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(MCRC Non-Clinical) Defining the Bcl-2 family interactome to optimise breast cancer cell response to chemotherapy


Project Description

Project summary:
More than 80% of breast cancer (BC) patients can be treated with targeted drugs like tamoxifen or trastuzumab, which have significantly reduced mortality rates over the past 20 years. However, therapy resistant or triple negative BC cannot be treated with targeted drugs, and patients with these types of BC are given on chemotherapies like Taxol or doxorubicin. The outcome for these cancers is poor, resulting in around 11,500 deaths annually in the UK. It is therefore important that we improve tumour response to chemotherapeutic drugs.

Chemotherapy kills cancer cells by inducing apoptosis, a form of programmed cell death that is regulated by the Bcl-2 family of proteins. Patient response to chemotherapy correlates with the sensitivity of their cancer cells to apoptosis, which is determined by the interactions between the Bcl-2 proteins on mitochondria. These interactions are therefore central to understanding whether or not a cancer cell will die in response to a chemotherapeutic drug. This key role of Bcl-2 proteins as a nexus for cancer cell death has led to recent introduction of drugs such as venetoclax, which directly target these interactions. However, heterogeneity in the apoptotic response results in incomplete killing of cancer cells and thus contributes to acquired resistance. Understanding how apoptotic heterogeneity is established can therefore identify strategies by which the response of cancer cells to chemotherapeutics can be improved.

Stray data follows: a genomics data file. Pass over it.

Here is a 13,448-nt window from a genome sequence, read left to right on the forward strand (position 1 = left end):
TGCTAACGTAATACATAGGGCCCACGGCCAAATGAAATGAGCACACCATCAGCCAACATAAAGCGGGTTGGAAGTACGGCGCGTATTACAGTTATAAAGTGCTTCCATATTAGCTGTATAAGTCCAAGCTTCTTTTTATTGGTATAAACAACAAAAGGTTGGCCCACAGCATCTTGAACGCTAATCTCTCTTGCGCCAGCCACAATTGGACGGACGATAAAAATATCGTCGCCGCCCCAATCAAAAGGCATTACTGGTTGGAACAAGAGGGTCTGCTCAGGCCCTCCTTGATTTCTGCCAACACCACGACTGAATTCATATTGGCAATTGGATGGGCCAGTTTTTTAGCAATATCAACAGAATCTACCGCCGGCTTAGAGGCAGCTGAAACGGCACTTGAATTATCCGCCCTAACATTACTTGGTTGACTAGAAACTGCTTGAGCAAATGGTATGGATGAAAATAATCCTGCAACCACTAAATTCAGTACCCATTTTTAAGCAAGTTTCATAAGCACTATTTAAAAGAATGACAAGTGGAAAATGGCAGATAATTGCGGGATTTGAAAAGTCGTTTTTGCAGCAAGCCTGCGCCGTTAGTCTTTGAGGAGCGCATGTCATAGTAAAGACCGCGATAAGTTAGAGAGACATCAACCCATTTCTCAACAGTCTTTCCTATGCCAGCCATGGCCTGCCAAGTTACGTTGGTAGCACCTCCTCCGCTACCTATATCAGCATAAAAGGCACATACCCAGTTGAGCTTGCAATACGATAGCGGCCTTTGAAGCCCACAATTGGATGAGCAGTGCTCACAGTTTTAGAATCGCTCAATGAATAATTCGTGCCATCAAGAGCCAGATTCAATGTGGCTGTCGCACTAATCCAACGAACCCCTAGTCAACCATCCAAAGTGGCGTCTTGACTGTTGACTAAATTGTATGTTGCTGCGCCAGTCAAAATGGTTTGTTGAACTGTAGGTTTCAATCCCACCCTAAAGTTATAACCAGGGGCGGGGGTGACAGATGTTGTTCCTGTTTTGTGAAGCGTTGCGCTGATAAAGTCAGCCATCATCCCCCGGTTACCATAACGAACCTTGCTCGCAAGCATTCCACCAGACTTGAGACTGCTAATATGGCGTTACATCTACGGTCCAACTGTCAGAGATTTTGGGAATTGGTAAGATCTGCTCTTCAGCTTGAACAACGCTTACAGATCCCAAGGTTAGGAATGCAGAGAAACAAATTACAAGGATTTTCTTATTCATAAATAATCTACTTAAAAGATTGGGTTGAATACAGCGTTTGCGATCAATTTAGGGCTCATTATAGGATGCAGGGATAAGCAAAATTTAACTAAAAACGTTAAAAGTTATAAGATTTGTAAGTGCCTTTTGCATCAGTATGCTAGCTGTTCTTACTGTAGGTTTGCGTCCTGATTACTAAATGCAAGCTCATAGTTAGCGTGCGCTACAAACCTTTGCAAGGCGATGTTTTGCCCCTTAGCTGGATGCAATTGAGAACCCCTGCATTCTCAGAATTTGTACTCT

We have established a proximity biotin labelling/mass-spectrometry approach to identify the interactome for Bcl-2 family proteins in BC cells. This approach has identified several novel interacting proteins that regulate Bcl-2 protein function and establish the threshold for apoptosis. This project will use this approach to define the Bcl-2 protein interactome in different therapy resistant BC cells, identify key Bcl-2 family regulatory interactions, and validate potential targets for sensitising BC cells to chemotherapeutics using 3D-organoid models.

Entry Requirements:
Candidates must hold, or be about to obtain, a minimum upper second class (or equivalent) undergraduate degree in a relevant subject. A related master’s degree would be an advantage. Applications from all nationalities are welcome.

Funding Notes

The Studentship will cover an annual stipend (currently at £19,000 per annum), running expenses and PhD tuition fees at UK/EU rates. Where international student fees are payable, please provide evidence within your application of how the shortfall will be covered (approximately £19,000 per annum).

The length of this project will be FOUR YEARS.

Related Subjects

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